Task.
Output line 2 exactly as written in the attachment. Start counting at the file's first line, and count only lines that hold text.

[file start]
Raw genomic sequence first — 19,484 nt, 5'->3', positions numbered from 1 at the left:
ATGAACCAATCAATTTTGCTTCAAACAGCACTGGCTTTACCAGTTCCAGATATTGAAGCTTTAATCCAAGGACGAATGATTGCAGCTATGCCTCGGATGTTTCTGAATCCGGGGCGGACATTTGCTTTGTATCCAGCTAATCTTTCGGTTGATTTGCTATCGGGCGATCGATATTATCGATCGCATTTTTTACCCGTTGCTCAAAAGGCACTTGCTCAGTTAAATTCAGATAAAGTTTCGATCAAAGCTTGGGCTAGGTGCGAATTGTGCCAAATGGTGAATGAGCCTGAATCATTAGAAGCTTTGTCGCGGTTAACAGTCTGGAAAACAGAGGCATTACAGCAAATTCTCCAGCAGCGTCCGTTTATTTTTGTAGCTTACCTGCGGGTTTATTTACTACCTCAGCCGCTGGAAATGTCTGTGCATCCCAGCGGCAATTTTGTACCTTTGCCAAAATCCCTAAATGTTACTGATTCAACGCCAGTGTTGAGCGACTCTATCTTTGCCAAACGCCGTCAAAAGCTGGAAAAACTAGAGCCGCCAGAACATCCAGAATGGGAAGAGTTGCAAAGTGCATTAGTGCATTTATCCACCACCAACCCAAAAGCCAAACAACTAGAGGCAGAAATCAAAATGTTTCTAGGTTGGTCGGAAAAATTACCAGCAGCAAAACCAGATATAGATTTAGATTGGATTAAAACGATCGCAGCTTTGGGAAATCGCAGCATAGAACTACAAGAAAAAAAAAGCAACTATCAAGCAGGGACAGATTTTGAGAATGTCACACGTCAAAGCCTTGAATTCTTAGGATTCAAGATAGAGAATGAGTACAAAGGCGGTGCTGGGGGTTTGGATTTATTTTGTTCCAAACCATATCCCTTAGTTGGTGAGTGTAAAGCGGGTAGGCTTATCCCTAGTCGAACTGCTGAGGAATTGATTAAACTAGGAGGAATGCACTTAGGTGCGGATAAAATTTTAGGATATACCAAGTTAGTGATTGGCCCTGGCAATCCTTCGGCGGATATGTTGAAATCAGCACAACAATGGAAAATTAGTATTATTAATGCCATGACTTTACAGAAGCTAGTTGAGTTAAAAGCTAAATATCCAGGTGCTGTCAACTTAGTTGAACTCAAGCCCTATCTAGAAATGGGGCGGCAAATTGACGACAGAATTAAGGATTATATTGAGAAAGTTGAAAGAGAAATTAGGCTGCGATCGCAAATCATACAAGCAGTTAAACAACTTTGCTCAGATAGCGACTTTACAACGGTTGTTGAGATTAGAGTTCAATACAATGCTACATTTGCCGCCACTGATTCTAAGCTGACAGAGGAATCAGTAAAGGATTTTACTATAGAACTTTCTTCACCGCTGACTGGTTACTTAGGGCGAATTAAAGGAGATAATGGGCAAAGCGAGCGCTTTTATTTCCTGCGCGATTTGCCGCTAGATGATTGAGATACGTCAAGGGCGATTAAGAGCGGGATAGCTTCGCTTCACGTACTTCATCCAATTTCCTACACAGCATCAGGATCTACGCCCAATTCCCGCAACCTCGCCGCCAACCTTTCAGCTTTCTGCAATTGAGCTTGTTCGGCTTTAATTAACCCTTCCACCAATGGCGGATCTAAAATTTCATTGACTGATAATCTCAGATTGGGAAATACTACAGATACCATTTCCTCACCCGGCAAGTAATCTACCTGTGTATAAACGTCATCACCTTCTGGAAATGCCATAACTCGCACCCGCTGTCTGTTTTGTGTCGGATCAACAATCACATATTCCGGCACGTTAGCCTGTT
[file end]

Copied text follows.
ATGAACCAATCAATTTTGCTTCAAACAGCACTGGCTTTACCAGTTCCAGATATTGAAGCTTTAATCCAAGGACGAATGATTGCAGCTATGCCTCGGATGTTTCTGAATCCGGGGCGGACATTTGCTTTGTATCCAGCTAATCTTTCGGTTGATTTGCTATCGGGCGATCGATATTATCGATCGCATTTTTTACCCGTTGCTCAAAAGGCACTTGCTCAGTTAAATTCAGATAAAGTTTCGATCAAAGCTTGGGCTAGGTGCGAATTGTGCCAAATGGTGAATGAGCCTGAATCATTAGAAGCTTTGTCGCGGTTAACAGTCTGGAAAACAGAGGCATTACAGCAAATTCTCCAGCAGCGTCCGTTTATTTTTGTAGCTTACCTGCGGGTTTATTTACTACCTCAGCCGCTGGAAATGTCTGTGCATCCCAGCGGCAATTTTGTACCTTTGCCAAAATCCCTAAATGTTACTGATTCAACGCCAGTGTTGAGCGACTCTATCTTTGCCAAACGCCGTCAAAAGCTGGAAAAACTAGAGCCGCCAGAACATCCAGAATGGGAAGAGTTGCAAAGTGCATTAGTGCATTTATCCACCACCAACCCAAAAGCCAAACAACTAGAGGCAGAAATCAAAATGTTTCTAGGTTGGTCGGAAAAATTACCAGCAGCAAAACCAGATATAGATTTAGATTGGATTAAAACGATCGCAGCTTTGGGAAATCGCAGCATAGAACTACAAGAAAAAAAAAGCAACTATCAAGCAGGGACAGATTTTGAGAATGTCACACGTCAAAGCCTTGAATTCTTAGGATTCAAGATAGAGAATGAGTACAAAGGCGGTGCTGGGGGTTTGGATTTATTTTGTTCCAAACCATATCCCTTAGTTGGTGAGTGTAAAGCGGGTAGGCTTATCCCTAGTCGAACTGCTGAGGAATTGATTAAACTAGGAGGAATGCACTTAGGTGCGGATAAAATTTTAGGATATACCAAGTTAGTGATTGGCCCTGGCAATCCTTCGGCGGATATGTTGAAATCAGCACAACAATGGAAAATTAGTATTATTAATGCCATGACTTTACAGAAGCTAGTTGAGTTAAAAGCTAAATATCCAGGTGCTGTCAACTTAGTTGAACTCAAGCCCTATCTAGAAATGGGGCGGCAAATTGACGACAGAATTAAGGATTATATTGAGAAAGTTGAAAGAGAAATTAGGCTGCGATCGCAAATCATACAAGCAGTTAAACAACTTTGCTCAGATAGCGACTTTACAACGGTTGTTGAGATTAGAGTTCAATACAATGCTACATTTGCCGCCACTGATTCTAAGCTGACAGAGGAATCAGTAAAGGATTTTACTATAGAACTTTCTTCACCGCTGACTGGTTACTTAGGGCGAATTAAAGGAGATAATGGGCAAAGCGAGCGCTTTTATTTCCTGCGCGATTTGCCGCTAGATGATTGAGATACGTCAAGGGCGATTAAGAGCGGGATAGCTTCGCTTCACGTACTTCATCCAATTTCCTACACAGCATCAGGATCTACGCCCAATTCCCGCAACCTCGCCGCCAACCTTTCAGCTTTCTGCAATTGAGCTTGTTCGGCTTTAATTAACCCTTCCACCAATGGCGGATCTAAAATTTCATTGACTGATAATCTCAGATTGGGAAATACTACAGATACCATTTCCTCACCCGGCAAGTAATCTACCTGTGTATAAACGTCATCACCTTCTGGAAATGCCATAACTCGCACCCGCTGTCTGTTTTGTGTCGGATCAACAATCACATATTCCGGCACGTTAGCCTGTT